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Krishi : An Interface for Indian Farmer


Published on Jan 30, 2019

Abstract

In recent years, the emergence of smart phones has changed the definition of mobile phones. Phone is no longer just a communication tool, but also an essential part of the people's communication and daily life. Various applications added unlimited fun for people's lives. It is certain that the future of the network will be the mobile terminal. Now the Android system in the electronics market is becoming more and more popular, especially in the Smartphone market. Because of the open source, some of the development tools are free, so there are plenty of applications generated. This greatly inspired the people to use the Android system. In addition, it provides a very convenient hardware platform for developers so that they can spend less effort to realize their ideas. This means Android can get further development.

Telecommunication, especially mobile phones have the potential to provide solution to the existing information asymmetry in various lagging sectors like agriculture. India’s agricultural sector suffers from low growth rates and low productivity. Issues in access to information are weak points at every stage of the agri-supply chain. For small farmer-based economy like India, access to information can possibly enable better incomes and productivity to the farmers.

Information and Communication Technology (ICT) in agriculture is an emerging field focusing on the enhancement of agricultural and rural development in India. Using innovation is a key measure in the rural domain. The advancement of ICT can be utilized for providing accurate and timely relevant information and services to the farmers. We propose an android based mobile interface consisting several applications which include agro-based crop information, weather updates, loan informational updates, etc.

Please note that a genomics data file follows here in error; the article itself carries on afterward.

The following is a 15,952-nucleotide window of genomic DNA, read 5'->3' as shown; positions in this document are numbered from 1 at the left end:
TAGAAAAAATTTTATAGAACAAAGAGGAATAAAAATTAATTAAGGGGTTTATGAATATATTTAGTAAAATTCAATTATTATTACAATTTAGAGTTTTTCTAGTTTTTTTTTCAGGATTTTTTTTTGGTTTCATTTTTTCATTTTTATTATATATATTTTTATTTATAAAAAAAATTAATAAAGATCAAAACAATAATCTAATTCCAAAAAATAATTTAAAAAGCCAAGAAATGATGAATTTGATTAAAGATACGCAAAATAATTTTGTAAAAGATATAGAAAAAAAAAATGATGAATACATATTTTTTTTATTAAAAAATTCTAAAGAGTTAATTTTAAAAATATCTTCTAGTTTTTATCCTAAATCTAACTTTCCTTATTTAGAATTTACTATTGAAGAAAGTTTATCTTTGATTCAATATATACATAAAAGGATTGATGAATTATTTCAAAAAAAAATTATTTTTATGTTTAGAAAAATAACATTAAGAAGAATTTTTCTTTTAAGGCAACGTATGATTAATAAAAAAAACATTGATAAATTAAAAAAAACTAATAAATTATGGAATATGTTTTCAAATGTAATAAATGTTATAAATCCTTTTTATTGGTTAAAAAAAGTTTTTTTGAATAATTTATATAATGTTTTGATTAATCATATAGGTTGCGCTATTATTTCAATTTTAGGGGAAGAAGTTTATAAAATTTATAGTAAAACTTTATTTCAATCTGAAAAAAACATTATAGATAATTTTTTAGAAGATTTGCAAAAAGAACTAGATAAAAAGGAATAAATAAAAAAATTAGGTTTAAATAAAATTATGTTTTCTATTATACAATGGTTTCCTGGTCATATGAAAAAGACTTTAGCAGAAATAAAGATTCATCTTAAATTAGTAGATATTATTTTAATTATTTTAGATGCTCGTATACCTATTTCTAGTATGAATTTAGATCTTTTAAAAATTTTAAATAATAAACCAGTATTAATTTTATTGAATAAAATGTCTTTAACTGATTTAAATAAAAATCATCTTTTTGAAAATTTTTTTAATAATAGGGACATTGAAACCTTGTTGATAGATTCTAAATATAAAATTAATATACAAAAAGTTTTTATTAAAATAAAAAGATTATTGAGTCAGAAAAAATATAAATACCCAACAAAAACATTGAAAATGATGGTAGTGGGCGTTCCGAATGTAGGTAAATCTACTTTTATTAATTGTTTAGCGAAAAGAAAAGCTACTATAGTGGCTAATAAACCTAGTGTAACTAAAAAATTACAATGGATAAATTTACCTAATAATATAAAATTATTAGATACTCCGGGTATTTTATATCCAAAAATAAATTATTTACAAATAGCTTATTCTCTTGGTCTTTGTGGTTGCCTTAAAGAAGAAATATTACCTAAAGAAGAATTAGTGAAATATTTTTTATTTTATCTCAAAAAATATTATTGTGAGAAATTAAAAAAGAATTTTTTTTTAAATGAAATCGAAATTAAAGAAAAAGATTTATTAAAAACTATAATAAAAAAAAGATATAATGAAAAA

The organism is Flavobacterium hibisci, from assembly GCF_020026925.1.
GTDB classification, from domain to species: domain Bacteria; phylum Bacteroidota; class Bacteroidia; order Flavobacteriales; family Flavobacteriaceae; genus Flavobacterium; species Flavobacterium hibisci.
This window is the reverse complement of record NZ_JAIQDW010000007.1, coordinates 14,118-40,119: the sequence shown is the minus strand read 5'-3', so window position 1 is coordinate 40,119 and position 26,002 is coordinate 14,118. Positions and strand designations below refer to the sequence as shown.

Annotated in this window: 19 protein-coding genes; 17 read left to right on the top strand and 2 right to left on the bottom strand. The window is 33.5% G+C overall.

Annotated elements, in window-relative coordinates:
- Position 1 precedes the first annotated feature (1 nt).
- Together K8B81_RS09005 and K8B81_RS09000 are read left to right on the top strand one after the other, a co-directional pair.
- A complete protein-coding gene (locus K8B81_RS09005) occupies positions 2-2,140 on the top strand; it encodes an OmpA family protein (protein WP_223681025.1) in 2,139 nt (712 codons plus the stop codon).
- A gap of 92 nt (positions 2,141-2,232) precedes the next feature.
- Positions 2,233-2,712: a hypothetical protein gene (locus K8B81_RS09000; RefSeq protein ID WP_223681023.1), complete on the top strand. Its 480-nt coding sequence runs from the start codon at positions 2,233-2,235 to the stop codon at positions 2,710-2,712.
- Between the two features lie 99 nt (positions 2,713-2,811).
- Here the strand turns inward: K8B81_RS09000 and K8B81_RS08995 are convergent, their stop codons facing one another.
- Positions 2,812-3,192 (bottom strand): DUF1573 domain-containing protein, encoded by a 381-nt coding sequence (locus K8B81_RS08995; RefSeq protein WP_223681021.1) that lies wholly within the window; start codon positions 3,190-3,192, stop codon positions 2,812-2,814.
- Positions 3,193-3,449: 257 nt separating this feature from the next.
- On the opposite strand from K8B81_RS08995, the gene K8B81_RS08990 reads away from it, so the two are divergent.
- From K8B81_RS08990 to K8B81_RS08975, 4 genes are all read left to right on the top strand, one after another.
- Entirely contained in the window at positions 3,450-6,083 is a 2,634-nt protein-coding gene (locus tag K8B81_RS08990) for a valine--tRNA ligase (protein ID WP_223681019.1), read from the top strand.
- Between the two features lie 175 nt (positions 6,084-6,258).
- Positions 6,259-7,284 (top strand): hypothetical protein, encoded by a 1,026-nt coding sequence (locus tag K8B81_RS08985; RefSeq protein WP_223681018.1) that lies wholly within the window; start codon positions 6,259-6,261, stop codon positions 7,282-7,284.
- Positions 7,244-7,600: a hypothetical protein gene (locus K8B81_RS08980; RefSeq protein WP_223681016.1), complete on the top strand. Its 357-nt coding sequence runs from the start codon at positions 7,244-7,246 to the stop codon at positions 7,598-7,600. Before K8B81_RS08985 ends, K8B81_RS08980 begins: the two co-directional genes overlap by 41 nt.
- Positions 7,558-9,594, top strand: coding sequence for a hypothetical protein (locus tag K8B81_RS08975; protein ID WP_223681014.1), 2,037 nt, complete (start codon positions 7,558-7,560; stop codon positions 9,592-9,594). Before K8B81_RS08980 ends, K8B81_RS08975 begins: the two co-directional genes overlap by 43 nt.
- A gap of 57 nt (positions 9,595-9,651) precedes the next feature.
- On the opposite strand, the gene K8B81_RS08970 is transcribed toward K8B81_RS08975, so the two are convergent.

Keywords: — Android, Web Server, MySQL, PHP, HTTP

Introduction:

The availability and accessibility of information are the crucial points in taking the optimal decision at right time. Nowadays, advancement of ICT make possible to retrieve almost any information from the global repository (internet). The information in internet is primarily maintained in English. So, a large number of people are deprived from the benefit of internet due to technical and English language illiteracy. This scenario is very bad in developing country like India where nearly 76 % are English illiterate. Moreover, a large percentage of the English literate people are also unable to find their exact need form the large database of internet due to lack of proficient knowledge in English. Indian farmers belong to such type of people who are not much sound in both technical as well as in English.

So, they are unable to access required information on the farming life cycle, seed selection, pesticides, market price etc. from the internet. As a consequence, they are not capable to take optimal decisions at different stages of farming life cycle, which make huge impact on the farmer’s revenue. As a result suicide rate has been increased rapidly among the Indian farming community. According to the reports, those pathetic incidents are mainly happened due to the frustration that they are unable to pay their debts. These types of situations create huge impact on the agriculture sector.